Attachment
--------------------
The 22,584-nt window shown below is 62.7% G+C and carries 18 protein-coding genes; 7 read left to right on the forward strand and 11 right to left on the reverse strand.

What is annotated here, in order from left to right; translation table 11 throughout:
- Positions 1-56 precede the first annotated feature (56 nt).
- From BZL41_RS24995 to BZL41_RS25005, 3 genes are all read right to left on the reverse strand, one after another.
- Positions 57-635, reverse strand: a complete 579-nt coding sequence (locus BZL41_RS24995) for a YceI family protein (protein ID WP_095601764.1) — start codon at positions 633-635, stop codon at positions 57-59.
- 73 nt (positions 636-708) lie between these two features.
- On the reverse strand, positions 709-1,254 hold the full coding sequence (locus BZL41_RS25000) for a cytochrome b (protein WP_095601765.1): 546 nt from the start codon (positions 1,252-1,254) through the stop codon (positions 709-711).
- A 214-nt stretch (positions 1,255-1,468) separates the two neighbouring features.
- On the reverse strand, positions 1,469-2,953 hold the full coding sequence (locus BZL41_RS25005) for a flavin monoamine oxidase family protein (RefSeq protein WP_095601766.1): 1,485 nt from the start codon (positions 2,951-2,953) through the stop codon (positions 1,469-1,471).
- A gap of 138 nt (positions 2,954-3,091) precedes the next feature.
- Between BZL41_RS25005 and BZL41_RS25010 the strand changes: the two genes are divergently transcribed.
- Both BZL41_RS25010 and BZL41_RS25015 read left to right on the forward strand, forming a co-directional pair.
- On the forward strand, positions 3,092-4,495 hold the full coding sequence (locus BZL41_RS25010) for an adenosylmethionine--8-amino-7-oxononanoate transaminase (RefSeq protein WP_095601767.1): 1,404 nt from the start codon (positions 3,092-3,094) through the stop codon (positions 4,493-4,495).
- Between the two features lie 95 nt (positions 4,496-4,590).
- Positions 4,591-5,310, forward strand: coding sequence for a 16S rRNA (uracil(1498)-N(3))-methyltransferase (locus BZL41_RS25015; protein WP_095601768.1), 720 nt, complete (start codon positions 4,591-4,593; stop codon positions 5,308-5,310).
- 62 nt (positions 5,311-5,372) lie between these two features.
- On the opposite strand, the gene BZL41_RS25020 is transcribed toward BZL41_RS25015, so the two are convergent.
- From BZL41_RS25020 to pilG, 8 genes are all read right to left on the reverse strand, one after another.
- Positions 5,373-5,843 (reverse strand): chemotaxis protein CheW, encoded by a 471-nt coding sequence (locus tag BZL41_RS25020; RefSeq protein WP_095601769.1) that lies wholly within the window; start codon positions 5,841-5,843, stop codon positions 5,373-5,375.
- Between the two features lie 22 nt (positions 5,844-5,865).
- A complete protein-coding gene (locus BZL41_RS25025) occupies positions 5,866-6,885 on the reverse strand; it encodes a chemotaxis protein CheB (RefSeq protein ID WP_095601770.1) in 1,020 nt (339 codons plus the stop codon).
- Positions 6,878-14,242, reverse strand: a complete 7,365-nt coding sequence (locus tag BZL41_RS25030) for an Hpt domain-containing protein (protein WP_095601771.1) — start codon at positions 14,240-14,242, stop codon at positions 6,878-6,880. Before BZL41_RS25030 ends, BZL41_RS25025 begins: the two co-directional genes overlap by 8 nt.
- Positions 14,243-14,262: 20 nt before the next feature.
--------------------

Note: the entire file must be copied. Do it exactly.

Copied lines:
The 22,584-nt window shown below is 62.7% G+C and carries 18 protein-coding genes; 7 read left to right on the forward strand and 11 right to left on the reverse strand.

What is annotated here, in order from left to right; translation table 11 throughout:
- Positions 1-56 precede the first annotated feature (56 nt).
- From BZL41_RS24995 to BZL41_RS25005, 3 genes are all read right to left on the reverse strand, one after another.
- Positions 57-635, reverse strand: a complete 579-nt coding sequence (locus BZL41_RS24995) for a YceI family protein (protein ID WP_095601764.1) — start codon at positions 633-635, stop codon at positions 57-59.
- 73 nt (positions 636-708) lie between these two features.
- On the reverse strand, positions 709-1,254 hold the full coding sequence (locus BZL41_RS25000) for a cytochrome b (protein WP_095601765.1): 546 nt from the start codon (positions 1,252-1,254) through the stop codon (positions 709-711).
- A 214-nt stretch (positions 1,255-1,468) separates the two neighbouring features.
- On the reverse strand, positions 1,469-2,953 hold the full coding sequence (locus BZL41_RS25005) for a flavin monoamine oxidase family protein (RefSeq protein WP_095601766.1): 1,485 nt from the start codon (positions 2,951-2,953) through the stop codon (positions 1,469-1,471).
- A gap of 138 nt (positions 2,954-3,091) precedes the next feature.
- Between BZL41_RS25005 and BZL41_RS25010 the strand changes: the two genes are divergently transcribed.
- Both BZL41_RS25010 and BZL41_RS25015 read left to right on the forward strand, forming a co-directional pair.
- On the forward strand, positions 3,092-4,495 hold the full coding sequence (locus BZL41_RS25010) for an adenosylmethionine--8-amino-7-oxononanoate transaminase (RefSeq protein WP_095601767.1): 1,404 nt from the start codon (positions 3,092-3,094) through the stop codon (positions 4,493-4,495).
- Between the two features lie 95 nt (positions 4,496-4,590).
- Positions 4,591-5,310, forward strand: coding sequence for a 16S rRNA (uracil(1498)-N(3))-methyltransferase (locus BZL41_RS25015; protein WP_095601768.1), 720 nt, complete (start codon positions 4,591-4,593; stop codon positions 5,308-5,310).
- 62 nt (positions 5,311-5,372) lie between these two features.
- On the opposite strand, the gene BZL41_RS25020 is transcribed toward BZL41_RS25015, so the two are convergent.
- From BZL41_RS25020 to pilG, 8 genes are all read right to left on the reverse strand, one after another.
- Positions 5,373-5,843 (reverse strand): chemotaxis protein CheW, encoded by a 471-nt coding sequence (locus tag BZL41_RS25020; RefSeq protein WP_095601769.1) that lies wholly within the window; start codon positions 5,841-5,843, stop codon positions 5,373-5,375.
- Between the two features lie 22 nt (positions 5,844-5,865).
- A complete protein-coding gene (locus BZL41_RS25025) occupies positions 5,866-6,885 on the reverse strand; it encodes a chemotaxis protein CheB (RefSeq protein ID WP_095601770.1) in 1,020 nt (339 codons plus the stop codon).
- Positions 6,878-14,242, reverse strand: a complete 7,365-nt coding sequence (locus tag BZL41_RS25030) for an Hpt domain-containing protein (protein WP_095601771.1) — start codon at positions 14,240-14,242, stop codon at positions 6,878-6,880. Before BZL41_RS25030 ends, BZL41_RS25025 begins: the two co-directional genes overlap by 8 nt.
- Positions 14,243-14,262: 20 nt before the next feature.